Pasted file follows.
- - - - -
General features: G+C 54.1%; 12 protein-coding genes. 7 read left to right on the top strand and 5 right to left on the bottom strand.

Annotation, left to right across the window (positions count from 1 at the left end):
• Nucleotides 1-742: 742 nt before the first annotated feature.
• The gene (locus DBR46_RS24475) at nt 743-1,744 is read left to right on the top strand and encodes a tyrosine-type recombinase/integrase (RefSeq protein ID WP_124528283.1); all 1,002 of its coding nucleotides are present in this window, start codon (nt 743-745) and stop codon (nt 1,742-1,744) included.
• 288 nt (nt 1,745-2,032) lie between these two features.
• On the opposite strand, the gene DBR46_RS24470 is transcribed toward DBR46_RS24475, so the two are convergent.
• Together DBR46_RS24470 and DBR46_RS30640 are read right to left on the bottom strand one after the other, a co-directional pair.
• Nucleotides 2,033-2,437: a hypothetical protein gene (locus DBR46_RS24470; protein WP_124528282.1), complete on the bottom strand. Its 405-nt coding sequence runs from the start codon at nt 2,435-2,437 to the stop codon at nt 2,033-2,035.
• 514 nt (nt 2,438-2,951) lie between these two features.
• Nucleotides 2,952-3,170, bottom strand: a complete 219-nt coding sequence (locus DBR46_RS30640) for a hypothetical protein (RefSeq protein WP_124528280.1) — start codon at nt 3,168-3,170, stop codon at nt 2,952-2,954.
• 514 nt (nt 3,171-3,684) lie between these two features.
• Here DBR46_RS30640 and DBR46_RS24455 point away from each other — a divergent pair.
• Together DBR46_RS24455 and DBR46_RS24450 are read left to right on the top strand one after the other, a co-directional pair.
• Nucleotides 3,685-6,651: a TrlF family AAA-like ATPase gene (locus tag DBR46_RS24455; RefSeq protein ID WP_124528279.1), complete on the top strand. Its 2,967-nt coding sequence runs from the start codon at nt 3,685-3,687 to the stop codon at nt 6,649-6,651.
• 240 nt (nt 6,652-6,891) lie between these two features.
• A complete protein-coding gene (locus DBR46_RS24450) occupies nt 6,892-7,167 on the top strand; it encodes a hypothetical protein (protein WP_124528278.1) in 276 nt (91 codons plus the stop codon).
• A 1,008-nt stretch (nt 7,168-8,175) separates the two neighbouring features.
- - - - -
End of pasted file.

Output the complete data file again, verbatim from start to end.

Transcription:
General features: G+C 54.1%; 12 protein-coding genes. 7 read left to right on the top strand and 5 right to left on the bottom strand.

Annotation, left to right across the window (positions count from 1 at the left end):
• Nucleotides 1-742: 742 nt before the first annotated feature.
• The gene (locus DBR46_RS24475) at nt 743-1,744 is read left to right on the top strand and encodes a tyrosine-type recombinase/integrase (RefSeq protein ID WP_124528283.1); all 1,002 of its coding nucleotides are present in this window, start codon (nt 743-745) and stop codon (nt 1,742-1,744) included.
• 288 nt (nt 1,745-2,032) lie between these two features.
• On the opposite strand, the gene DBR46_RS24470 is transcribed toward DBR46_RS24475, so the two are convergent.
• Together DBR46_RS24470 and DBR46_RS30640 are read right to left on the bottom strand one after the other, a co-directional pair.
• Nucleotides 2,033-2,437: a hypothetical protein gene (locus DBR46_RS24470; protein WP_124528282.1), complete on the bottom strand. Its 405-nt coding sequence runs from the start codon at nt 2,435-2,437 to the stop codon at nt 2,033-2,035.
• 514 nt (nt 2,438-2,951) lie between these two features.
• Nucleotides 2,952-3,170, bottom strand: a complete 219-nt coding sequence (locus DBR46_RS30640) for a hypothetical protein (RefSeq protein WP_124528280.1) — start codon at nt 3,168-3,170, stop codon at nt 2,952-2,954.
• 514 nt (nt 3,171-3,684) lie between these two features.
• Here DBR46_RS30640 and DBR46_RS24455 point away from each other — a divergent pair.
• Together DBR46_RS24455 and DBR46_RS24450 are read left to right on the top strand one after the other, a co-directional pair.
• Nucleotides 3,685-6,651: a TrlF family AAA-like ATPase gene (locus tag DBR46_RS24455; RefSeq protein ID WP_124528279.1), complete on the top strand. Its 2,967-nt coding sequence runs from the start codon at nt 3,685-3,687 to the stop codon at nt 6,649-6,651.
• 240 nt (nt 6,652-6,891) lie between these two features.
• A complete protein-coding gene (locus DBR46_RS24450) occupies nt 6,892-7,167 on the top strand; it encodes a hypothetical protein (protein WP_124528278.1) in 276 nt (91 codons plus the stop codon).
• A 1,008-nt stretch (nt 7,168-8,175) separates the two neighbouring features.